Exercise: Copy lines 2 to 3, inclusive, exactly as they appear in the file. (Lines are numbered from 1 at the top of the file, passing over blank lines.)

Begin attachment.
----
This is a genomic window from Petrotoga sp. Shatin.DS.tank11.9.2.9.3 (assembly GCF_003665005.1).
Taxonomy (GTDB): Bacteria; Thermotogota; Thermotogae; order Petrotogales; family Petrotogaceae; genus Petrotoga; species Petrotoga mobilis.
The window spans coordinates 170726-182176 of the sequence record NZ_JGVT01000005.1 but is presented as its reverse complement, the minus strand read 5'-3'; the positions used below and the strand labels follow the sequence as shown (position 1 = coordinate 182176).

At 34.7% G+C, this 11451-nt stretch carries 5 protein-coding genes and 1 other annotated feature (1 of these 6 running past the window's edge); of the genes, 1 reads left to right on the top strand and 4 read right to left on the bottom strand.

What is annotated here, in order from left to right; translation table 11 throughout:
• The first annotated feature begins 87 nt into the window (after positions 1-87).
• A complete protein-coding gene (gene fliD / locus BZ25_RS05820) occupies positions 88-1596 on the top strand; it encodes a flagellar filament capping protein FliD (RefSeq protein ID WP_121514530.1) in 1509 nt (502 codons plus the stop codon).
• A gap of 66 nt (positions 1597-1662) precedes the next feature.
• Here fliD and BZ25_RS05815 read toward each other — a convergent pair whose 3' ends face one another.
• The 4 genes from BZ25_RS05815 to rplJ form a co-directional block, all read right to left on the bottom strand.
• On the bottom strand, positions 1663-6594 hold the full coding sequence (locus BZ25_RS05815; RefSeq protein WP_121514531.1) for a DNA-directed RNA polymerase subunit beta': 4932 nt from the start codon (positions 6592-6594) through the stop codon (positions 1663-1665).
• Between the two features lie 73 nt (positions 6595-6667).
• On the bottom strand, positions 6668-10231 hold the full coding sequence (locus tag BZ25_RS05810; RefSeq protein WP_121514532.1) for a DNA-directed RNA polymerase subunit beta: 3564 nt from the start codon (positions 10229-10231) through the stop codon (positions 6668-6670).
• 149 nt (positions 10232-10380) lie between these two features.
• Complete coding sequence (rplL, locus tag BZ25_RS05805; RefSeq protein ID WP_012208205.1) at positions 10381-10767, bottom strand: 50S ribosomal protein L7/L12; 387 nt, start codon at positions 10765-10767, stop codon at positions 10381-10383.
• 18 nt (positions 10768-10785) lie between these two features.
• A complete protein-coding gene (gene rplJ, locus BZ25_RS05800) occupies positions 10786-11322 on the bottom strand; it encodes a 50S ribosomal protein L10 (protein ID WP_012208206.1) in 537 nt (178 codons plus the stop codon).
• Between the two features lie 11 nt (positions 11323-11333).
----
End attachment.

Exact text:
Taxonomy (GTDB): Bacteria; Thermotogota; Thermotogae; order Petrotogales; family Petrotogaceae; genus Petrotoga; species Petrotoga mobilis.
The window spans coordinates 170726-182176 of the sequence record NZ_JGVT01000005.1 but is presented as its reverse complement, the minus strand read 5'-3'; the positions used below and the strand labels follow the sequence as shown (position 1 = coordinate 182176).